The Student News Site of Tarrant County College

The Collegian

The Student News Site of Tarrant County College

The Collegian

The Student News Site of Tarrant County College

The Collegian

Music Review-Arcade Fire: Reflektor

By Kenney Kost/editor-in-chief

Photo courtesy Merge
Photo courtesy Merge

Arcade Fire chose risk over comfortable formulas, and the payoff is a complete reinvention of its sound and possibly its best album to date with Reflektor.

Reflektor is a double album, each side possessing its own sound without losing the identity of the whole. With a new producer, the famed electronic dance music producer James Murphy, behind the board, the band showcases a new, more experimental energy this time around.

Volume One opens with the title track “Reflektor,” a seven-and-a-half minute blast of art-rock churned through a disco.

With singers Win Butler and Regine Chassagne singing lines back and forth like “It’s a reflection of a reflection of a reflection and I see you on the other side” over syncopated beats and funk-driven guitar splashes, the departure from the folksy, classic rock from previous albums is clear.

The standout track from Volume One, “Here Comes The Night” is a brilliant mix of Haitian and African percussion over Talking Heads-style instrumentation and experimentation.

Guitars eerily move in and out of the rhythm leading into the chorus filled with a playful piano up into a vocal crescendo and back. 

The song closes with a screeching guitar solo and the entire band chanting, “Here comes the night time.”

If the theme of the first volume was about unity through music, then Volume Two aligns more with Greek tragedy, separation and reunion.

The two songs, “Awful Sound (Oh Eurydice)” and “It’s Never Over (Hey Orpheus)” are loosely based on the story of the violent separation and eventual reunion of lovers Eurydice and Orpheus.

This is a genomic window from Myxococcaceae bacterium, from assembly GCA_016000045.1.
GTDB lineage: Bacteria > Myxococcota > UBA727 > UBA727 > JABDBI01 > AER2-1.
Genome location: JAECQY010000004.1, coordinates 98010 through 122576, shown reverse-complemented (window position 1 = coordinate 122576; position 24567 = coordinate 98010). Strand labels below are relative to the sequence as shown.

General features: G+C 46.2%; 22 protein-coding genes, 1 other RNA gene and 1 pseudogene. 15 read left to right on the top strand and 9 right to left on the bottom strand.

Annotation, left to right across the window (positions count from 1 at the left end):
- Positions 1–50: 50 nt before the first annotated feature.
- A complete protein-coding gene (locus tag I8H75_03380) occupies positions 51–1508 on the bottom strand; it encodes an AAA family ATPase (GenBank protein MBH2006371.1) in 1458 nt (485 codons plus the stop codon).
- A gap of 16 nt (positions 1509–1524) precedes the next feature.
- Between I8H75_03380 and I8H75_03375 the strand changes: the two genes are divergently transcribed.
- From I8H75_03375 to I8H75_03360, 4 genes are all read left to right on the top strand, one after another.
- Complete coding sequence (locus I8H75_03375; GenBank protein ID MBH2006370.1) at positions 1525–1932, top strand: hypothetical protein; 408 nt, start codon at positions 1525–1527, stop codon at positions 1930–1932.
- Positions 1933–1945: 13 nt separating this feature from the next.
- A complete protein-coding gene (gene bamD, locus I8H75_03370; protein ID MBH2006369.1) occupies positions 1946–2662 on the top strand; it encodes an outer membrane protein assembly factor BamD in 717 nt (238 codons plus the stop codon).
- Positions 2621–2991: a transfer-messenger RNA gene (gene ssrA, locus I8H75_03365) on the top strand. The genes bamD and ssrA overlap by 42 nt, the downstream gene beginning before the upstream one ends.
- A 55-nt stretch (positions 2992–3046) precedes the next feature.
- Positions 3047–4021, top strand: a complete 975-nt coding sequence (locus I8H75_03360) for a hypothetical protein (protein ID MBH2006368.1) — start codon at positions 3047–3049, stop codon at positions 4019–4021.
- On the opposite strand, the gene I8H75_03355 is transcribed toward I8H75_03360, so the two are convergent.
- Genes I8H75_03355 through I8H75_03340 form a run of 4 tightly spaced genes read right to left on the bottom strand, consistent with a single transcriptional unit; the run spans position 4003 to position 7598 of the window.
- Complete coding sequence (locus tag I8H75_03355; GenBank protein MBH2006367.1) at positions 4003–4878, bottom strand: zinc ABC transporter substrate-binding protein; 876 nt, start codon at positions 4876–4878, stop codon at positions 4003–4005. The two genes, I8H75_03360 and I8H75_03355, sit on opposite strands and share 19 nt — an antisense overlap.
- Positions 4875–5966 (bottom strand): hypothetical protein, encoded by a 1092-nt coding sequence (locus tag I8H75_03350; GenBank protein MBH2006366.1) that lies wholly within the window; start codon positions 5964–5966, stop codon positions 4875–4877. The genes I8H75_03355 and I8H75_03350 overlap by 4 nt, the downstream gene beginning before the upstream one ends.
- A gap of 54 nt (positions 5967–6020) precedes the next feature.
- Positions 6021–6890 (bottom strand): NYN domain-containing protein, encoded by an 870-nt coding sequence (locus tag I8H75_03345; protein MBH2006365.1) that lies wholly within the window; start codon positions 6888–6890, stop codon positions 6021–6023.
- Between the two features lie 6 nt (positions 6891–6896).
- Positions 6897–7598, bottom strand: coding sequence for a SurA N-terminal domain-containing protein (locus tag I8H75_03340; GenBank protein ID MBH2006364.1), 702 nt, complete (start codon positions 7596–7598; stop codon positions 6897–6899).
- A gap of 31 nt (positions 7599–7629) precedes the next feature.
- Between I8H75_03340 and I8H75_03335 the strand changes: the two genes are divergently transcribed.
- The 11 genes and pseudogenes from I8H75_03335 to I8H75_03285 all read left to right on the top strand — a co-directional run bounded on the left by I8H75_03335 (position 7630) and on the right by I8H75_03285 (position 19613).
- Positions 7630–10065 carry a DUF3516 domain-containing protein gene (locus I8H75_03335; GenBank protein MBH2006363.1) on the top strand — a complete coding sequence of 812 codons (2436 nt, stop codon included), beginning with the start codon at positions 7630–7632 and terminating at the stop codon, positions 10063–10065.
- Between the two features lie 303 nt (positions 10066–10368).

“Awful Sound (Oh Eurydice)” is a percussion-driven piece with a deep, groovy bass line and Velvet Underground-tinged acoustic guitars slowly strumming and building into the climax.

“But when I say I love you, your silence covers me. Oh, Eurydice, it’s an awful sound,” sang by Butler speaks to the pain of knowing the love that once existed in a relationship isn’t there anymore and that it takes more energy to stay than to walk away.

“It’s Never Over (Hey Orpheus)” takes on a darker tone reminiscent of early Joy Division and is given from Eurydice’s point of view as Chassagne answers back that love never ceases to exist.

“Hey, Orpheus,” the entire band chants. “I’m behind you, don’t turn around. I can find you. Now that it’s over, now when you’re older, then you will discover, that it’s never over,” sings Chassagne.

The album closer “Supersymmetry” reveals much about the mystical quality of the album. The 11-minute, slow-pulsing song built around dispersed African percussion and a pulsing bass line builds along with strange synthesizers then melts away about halfway through into pure ambient experimentation. This gives the album no real resolution and leaves the listener pondering the meaning.

That is the point, though — to find one’s own interpretation of meaning and substance within this beautiful mix of genres and inspiration.

Reflektor is a musical masterpiece.

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